A new exoplanet about 1.2 times the size of Earth, but double Earth’s mass has been discovered by a multinational collective of nearly three dozen scientists saluting from the US, the UK, France, Chile, and China. An exoplanet or extrasolar planet is a planet outside the Solar System.
Researchers found the planet through data obtained from the Transiting Exoplanet Survey Satellite (TESS), a NASA-operated space telescope launched in April 2018. The new planet discovered, GJ1252 b orbits a red dwarf star, GJ1252, situated about 66.5 light-years from our Sun. The red star is estimated to have only about 40% the size and mass of our Sun.
The process of finding exoplanets is complicated as they are visible only for a fraction of time and are relatively small compared to Saturn or Jupiter, for example. Therefore it is more common to find more massive planets.
Compared to Earth, GJ1252 b zooms around its Red Dwarf sun very quickly, more specifically every 12.4 hours. Researchers assume that one of its sides is always facing its Sun.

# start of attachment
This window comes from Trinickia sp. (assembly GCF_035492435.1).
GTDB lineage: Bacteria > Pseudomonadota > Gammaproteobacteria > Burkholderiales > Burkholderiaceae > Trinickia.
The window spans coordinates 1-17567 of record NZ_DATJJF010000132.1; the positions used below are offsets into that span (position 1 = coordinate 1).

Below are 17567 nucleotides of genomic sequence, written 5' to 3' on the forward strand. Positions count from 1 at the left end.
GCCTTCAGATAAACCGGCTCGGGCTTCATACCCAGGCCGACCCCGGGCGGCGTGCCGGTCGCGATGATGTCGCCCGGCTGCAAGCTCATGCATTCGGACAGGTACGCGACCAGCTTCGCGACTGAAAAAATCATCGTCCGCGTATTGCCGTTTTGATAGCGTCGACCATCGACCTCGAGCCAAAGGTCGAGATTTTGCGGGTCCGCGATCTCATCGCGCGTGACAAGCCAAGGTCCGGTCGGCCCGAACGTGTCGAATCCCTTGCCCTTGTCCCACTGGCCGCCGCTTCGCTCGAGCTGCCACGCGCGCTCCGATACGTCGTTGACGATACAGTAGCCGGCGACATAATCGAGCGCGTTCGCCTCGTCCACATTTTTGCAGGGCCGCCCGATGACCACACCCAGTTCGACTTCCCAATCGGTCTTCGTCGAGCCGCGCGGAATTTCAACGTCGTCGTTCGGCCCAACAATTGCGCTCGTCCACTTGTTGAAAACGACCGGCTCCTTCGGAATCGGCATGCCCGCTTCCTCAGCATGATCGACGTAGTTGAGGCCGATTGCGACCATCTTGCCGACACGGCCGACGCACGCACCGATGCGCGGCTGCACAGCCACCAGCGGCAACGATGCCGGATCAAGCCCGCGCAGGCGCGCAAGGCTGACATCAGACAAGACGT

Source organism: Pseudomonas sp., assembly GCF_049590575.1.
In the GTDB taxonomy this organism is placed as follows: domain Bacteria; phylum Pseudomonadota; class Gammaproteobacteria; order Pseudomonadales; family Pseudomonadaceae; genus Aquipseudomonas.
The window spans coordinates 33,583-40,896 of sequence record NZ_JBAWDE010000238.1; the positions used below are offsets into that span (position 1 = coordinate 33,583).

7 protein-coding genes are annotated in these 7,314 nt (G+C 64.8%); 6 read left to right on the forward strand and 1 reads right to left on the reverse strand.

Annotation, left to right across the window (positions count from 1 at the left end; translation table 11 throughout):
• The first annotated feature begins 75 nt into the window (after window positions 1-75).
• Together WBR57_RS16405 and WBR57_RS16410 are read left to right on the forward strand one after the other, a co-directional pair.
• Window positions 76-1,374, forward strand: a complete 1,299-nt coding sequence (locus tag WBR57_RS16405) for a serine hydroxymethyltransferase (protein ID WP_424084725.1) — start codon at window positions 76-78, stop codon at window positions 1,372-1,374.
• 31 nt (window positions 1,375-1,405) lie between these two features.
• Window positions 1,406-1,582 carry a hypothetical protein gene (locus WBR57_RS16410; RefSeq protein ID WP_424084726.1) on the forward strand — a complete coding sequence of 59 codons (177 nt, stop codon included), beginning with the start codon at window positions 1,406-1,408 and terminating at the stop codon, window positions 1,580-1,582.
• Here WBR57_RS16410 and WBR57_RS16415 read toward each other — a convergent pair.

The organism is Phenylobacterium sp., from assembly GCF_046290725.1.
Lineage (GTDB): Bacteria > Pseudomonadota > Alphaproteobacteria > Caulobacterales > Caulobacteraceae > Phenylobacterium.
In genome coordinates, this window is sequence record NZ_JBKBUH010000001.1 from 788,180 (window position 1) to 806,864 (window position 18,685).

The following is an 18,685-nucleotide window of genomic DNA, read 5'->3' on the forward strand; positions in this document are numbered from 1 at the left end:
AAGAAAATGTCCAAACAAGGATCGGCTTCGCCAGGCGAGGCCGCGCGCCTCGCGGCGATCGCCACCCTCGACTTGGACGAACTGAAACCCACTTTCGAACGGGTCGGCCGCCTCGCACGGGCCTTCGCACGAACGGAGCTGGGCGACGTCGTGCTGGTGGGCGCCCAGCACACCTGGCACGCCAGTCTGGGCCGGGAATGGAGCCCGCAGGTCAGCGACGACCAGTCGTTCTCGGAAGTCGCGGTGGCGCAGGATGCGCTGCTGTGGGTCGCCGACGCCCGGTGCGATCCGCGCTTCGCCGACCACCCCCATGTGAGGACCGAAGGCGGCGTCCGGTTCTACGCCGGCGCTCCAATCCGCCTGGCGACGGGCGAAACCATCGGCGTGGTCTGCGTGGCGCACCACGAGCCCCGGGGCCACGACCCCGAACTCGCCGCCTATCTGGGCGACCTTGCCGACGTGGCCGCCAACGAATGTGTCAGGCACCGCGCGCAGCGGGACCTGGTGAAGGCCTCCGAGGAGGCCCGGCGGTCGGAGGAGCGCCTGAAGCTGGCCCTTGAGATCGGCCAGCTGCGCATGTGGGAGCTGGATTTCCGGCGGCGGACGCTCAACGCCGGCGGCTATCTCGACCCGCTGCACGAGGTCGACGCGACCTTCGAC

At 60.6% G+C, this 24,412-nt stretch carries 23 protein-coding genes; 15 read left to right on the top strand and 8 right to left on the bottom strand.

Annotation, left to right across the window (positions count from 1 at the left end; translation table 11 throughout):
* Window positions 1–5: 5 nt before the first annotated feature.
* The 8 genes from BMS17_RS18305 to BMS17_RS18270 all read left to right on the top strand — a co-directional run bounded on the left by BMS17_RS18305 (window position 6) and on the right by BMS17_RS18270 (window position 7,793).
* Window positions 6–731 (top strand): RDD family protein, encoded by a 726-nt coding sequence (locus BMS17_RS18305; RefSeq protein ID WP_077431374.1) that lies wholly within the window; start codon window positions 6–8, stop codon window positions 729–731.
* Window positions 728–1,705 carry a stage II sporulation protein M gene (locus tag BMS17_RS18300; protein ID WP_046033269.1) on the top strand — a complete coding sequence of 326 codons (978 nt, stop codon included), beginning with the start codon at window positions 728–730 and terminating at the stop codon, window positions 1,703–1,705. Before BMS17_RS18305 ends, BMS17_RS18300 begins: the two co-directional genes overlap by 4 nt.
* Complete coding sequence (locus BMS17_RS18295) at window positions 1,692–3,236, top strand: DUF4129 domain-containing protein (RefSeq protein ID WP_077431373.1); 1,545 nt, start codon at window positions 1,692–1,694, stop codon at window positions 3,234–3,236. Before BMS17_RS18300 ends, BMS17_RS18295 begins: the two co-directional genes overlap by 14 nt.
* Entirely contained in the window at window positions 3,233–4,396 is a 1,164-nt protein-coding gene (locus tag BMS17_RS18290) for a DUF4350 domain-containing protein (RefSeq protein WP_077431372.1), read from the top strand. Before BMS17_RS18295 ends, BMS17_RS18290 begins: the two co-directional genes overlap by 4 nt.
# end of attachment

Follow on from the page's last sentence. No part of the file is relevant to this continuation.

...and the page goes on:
Astronomers Found a New Exoplanet at 66.5 Light Years Away
Life on the newly discovered exoplanet GJ1252 b is debatable. However, the red dwarves are known to burn at a lower temperature of 3,500 degrees Celsius compared to our Sun burning at 5,500 degrees Celsius.
Thanks to its speedy orbit pattern and relative proximity to Earth, scientists can observe the small exoplanet and make more discoveries.
At the moment, Proxima Centauri b, which was confirmed in 2016, a planet orbiting the small, low-mass star Proxima Centauri, remains the closest-known planet from Earth, at a distance of some 4.244 light-years from our Solar Sun.
HD 219134, situated at 21.6 light-years from Earth, has six exoplanets, the highest number discovered for any star within this range. Based on current technology, reaching it would take over 81,000 years, unfortunately.